A note and Pesach thought from our Founder and CEO:
We finally did it! We have finished the process of our rebranding.
Our new name more accurately describes who we are and what we do. For several years now, we not only mentor children and teens through our unique Professional Mentoring Program, but we have supported, guided, and assisted parents through one of our many programs.
The first step was to identify an appropriate name, not an easy task! After doing a lot of research on how to name an organization, coming up with tens of possibilities, and consulting with professionals, we finally settled on the first name that I came up with a few years ago. EPIC Family, EPIC is an acronym for Empowering Parents Inspiring Children, which is exactly what we do, in order to build an epic family.
Last spring, before Shavous we held our first annual Global Parenting Summit. We had over 10,000 participants and we are looking forward to an even bigger program this year. Stay tuned after Pesach for more details about our exciting 2nd Global Parenting Summit.
The Torah tells us that when Moshe told Bnei Yisroel they we going to be freed from Egypt they didn’t listen to him since they were overwhelmed by their slavery.
The commentaries ask the most obvious question if someone is suffering from an incurable disease, even if he isn’t able to socialize but what is the one thing that he wants to hear, that there is a cure for him! So how can they not hear Moshe Rabbenu telling them that they were going to go free?
There is an amazing answer from Reb Yonason Eibshitz. We know that Hashem’s decree of slavery didn’t apply to shevet Levi. How did that work out on a practical level? The Egyptians passed a law that anyone can make a Jew do whatever he wants, so an Egyptian would go tell a Levi to do something and he would say “Sorry, I have a pass from Hashem” I don’t think that would have done it, otherwise that would have been listed as one of the big miracles!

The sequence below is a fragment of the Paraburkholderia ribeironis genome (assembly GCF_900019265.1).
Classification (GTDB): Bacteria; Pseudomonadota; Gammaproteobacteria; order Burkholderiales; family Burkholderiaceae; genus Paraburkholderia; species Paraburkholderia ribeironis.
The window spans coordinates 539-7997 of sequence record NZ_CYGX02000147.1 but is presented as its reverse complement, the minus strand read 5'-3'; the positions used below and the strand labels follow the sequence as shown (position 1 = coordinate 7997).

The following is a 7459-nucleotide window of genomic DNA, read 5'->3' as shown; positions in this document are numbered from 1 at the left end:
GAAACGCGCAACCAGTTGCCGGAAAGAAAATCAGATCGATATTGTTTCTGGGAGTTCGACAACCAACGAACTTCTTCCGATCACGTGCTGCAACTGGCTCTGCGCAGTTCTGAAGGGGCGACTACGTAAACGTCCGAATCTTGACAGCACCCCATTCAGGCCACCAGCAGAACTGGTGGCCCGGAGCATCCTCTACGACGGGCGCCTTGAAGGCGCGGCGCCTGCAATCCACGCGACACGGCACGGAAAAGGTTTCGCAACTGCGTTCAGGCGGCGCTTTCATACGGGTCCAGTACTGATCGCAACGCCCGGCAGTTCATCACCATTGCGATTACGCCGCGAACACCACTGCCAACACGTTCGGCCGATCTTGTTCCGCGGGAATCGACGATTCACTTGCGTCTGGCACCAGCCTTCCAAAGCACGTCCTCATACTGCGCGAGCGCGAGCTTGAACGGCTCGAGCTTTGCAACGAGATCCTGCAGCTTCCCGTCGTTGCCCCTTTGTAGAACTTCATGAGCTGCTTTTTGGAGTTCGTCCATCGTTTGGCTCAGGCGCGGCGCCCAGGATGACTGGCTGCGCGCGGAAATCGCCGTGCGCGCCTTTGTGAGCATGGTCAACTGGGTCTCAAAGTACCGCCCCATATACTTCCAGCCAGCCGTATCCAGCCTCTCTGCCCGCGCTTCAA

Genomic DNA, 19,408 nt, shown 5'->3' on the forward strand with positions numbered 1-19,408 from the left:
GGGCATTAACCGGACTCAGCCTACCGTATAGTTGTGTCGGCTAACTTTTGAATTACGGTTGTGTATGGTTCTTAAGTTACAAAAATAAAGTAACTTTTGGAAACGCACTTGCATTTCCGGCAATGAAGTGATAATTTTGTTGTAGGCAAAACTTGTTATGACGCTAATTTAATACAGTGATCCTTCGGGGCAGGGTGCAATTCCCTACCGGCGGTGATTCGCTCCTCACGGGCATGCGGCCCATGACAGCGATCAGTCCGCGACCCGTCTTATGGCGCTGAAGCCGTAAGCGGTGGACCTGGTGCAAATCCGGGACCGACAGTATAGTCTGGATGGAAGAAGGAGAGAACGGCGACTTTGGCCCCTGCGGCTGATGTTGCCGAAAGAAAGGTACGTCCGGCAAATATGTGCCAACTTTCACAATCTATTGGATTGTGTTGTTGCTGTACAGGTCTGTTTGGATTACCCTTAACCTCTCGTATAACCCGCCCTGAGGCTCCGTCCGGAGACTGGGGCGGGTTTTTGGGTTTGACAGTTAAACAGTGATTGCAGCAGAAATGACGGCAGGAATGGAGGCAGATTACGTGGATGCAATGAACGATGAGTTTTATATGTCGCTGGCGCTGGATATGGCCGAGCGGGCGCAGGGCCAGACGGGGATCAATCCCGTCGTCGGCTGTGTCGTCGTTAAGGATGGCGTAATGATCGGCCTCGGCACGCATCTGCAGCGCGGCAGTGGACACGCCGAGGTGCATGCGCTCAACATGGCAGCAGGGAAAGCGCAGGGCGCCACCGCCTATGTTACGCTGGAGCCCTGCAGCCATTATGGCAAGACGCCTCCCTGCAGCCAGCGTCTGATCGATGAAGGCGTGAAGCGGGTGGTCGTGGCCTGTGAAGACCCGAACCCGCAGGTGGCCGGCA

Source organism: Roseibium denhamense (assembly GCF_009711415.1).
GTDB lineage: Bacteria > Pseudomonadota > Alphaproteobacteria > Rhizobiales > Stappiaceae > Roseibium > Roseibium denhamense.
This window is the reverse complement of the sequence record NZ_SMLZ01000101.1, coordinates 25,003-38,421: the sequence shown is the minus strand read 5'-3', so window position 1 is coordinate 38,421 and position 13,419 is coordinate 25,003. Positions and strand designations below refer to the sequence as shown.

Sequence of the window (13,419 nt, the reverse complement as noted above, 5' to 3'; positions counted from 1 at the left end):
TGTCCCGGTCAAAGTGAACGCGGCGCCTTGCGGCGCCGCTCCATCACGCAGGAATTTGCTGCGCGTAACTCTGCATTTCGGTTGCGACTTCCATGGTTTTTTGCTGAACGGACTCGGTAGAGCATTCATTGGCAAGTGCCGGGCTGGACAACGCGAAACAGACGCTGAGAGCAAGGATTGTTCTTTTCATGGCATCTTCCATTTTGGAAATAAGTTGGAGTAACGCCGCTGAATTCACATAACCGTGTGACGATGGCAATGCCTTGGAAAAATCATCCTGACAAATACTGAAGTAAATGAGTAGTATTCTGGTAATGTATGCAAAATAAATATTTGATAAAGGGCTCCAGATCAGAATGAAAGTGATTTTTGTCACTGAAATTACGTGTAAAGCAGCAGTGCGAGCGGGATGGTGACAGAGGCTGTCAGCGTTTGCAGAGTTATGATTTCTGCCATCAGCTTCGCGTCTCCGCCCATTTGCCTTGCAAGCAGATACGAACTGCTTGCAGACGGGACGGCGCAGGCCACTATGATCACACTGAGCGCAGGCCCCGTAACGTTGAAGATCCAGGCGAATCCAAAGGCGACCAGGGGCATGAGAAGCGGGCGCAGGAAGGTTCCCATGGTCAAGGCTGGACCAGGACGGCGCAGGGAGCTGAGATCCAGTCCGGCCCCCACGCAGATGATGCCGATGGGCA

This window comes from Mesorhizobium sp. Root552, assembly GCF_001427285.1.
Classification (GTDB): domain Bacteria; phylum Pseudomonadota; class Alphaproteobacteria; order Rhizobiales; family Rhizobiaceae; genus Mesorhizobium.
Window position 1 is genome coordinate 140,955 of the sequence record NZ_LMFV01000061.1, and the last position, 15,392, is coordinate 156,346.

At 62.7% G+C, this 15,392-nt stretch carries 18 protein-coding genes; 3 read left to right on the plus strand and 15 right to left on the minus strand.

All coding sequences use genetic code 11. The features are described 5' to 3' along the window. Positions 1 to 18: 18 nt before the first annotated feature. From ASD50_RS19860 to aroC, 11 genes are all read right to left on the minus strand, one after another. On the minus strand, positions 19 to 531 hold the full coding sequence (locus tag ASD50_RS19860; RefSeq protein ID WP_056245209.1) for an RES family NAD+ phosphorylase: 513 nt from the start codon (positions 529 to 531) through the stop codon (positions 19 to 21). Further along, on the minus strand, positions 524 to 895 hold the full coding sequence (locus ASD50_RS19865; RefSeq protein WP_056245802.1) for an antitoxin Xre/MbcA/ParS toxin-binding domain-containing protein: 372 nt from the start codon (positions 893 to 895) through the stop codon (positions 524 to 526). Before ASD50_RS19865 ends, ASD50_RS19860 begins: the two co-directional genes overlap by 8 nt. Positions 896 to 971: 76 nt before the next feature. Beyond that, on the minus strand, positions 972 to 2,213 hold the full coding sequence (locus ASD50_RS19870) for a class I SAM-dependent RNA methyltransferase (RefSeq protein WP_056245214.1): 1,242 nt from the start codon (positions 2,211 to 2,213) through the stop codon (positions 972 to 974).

R’ Y. Eibshitz explains that Paroah knew that the savior of Klall Yisroel will be from shevet Levi.
He also knew that no one will follow a leader that they can’t relate to them. We see all the time that politicians running for office always try to push how much they understand the people and know where they are coming from since people relate to them. At least until they get voted in!!
So Paroah ordered that anyone from shevet Levi shouldn’t be enslaved so that Bnei Yisroel wouldn’t listen and follow the leader who will be from shevet Levi.
That is why the Torah tells us that they couldn’t listen to Moshe, it doesn’t say that they couldn’t hear the message. Since Moshe wasn’t enslaved but grew up in a house of luxury, what does he know about our needs and what is best for us?
Now we understand why they couldn’t hear and accept the leadership of Moshe.
However, in the end, they did follow Moshe since they realized that even though Moshe was not a slave he still felt their pain.
Rashi tells us that when Moshe saw their suffering, “he gave his eyes and heart to be in pain with them”
This attribute of being able to feel someone else’s pain is exactly why Moshe was picked to be the leader of Bnei Yisroel since he was even able to feel the pain of a thirsty sheep.
Being able to see and feel someone else’s pain is what makes a true leader.
This is real empathy, not just sympathy. As Dr. David David Lieberman explains the difference between sympathy and empathy. Sympathy is when you say, “oy, you’re in pain, now leave me alone”. Empathy is when you say “ouch, your pain is my pain”!
We all want to be true leaders and raise a generation of true leaders.
We need the lesson of the Matzah to accomplish this. The Zohar tells us that Chametz is like Gavah, all puffed up. If we are all “puffed up” and all we think about is ourselves and we can’t see past our puffiness we will never be able to truly empathize with others.
If we can look past the ME and look at THEE, that is the first step to being able to empathize with others, that is the first step to being a true leader.
Wishing you and your family a chag kasher v’sameach.